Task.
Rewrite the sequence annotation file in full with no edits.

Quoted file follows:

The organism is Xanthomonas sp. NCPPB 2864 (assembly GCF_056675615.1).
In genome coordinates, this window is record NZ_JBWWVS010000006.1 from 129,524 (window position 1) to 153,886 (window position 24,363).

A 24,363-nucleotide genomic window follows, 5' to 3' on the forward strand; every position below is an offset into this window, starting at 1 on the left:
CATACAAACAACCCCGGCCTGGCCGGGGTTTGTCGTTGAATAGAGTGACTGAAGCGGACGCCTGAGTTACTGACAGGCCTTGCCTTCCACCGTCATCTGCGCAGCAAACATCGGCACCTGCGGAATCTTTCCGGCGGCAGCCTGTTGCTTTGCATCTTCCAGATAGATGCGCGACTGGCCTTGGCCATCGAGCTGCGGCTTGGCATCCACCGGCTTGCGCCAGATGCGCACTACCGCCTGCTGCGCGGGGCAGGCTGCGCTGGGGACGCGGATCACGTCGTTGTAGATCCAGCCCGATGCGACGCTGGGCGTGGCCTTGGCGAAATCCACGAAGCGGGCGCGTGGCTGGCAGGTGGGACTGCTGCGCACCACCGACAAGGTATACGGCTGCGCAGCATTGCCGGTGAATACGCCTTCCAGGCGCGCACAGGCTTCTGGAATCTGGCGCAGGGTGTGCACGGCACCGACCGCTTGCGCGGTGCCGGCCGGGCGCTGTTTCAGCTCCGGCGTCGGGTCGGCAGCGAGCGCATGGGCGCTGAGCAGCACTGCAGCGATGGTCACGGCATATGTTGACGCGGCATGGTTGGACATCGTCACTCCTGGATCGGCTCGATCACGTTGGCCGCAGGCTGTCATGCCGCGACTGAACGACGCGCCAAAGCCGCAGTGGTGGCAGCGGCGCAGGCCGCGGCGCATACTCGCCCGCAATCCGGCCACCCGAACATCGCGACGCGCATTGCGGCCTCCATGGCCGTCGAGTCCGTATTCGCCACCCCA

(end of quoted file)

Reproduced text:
The organism is Xanthomonas sp. NCPPB 2864 (assembly GCF_056675615.1).
In genome coordinates, this window is record NZ_JBWWVS010000006.1 from 129,524 (window position 1) to 153,886 (window position 24,363).

A 24,363-nucleotide genomic window follows, 5' to 3' on the forward strand; every position below is an offset into this window, starting at 1 on the left:
CATACAAACAACCCCGGCCTGGCCGGGGTTTGTCGTTGAATAGAGTGACTGAAGCGGACGCCTGAGTTACTGACAGGCCTTGCCTTCCACCGTCATCTGCGCAGCAAACATCGGCACCTGCGGAATCTTTCCGGCGGCAGCCTGTTGCTTTGCATCTTCCAGATAGATGCGCGACTGGCCTTGGCCATCGAGCTGCGGCTTGGCATCCACCGGCTTGCGCCAGATGCGCACTACCGCCTGCTGCGCGGGGCAGGCTGCGCTGGGGACGCGGATCACGTCGTTGTAGATCCAGCCCGATGCGACGCTGGGCGTGGCCTTGGCGAAATCCACGAAGCGGGCGCGTGGCTGGCAGGTGGGACTGCTGCGCACCACCGACAAGGTATACGGCTGCGCAGCATTGCCGGTGAATACGCCTTCCAGGCGCGCACAGGCTTCTGGAATCTGGCGCAGGGTGTGCACGGCACCGACCGCTTGCGCGGTGCCGGCCGGGCGCTGTTTCAGCTCCGGCGTCGGGTCGGCAGCGAGCGCATGGGCGCTGAGCAGCACTGCAGCGATGGTCACGGCATATGTTGACGCGGCATGGTTGGACATCGTCACTCCTGGATCGGCTCGATCACGTTGGCCGCAGGCTGTCATGCCGCGACTGAACGACGCGCCAAAGCCGCAGTGGTGGCAGCGGCGCAGGCCGCGGCGCATACTCGCCCGCAATCCGGCCACCCGAACATCGCGACGCGCATTGCGGCCTCCATGGCCGTCGAGTCCGTATTCGCCACCCCA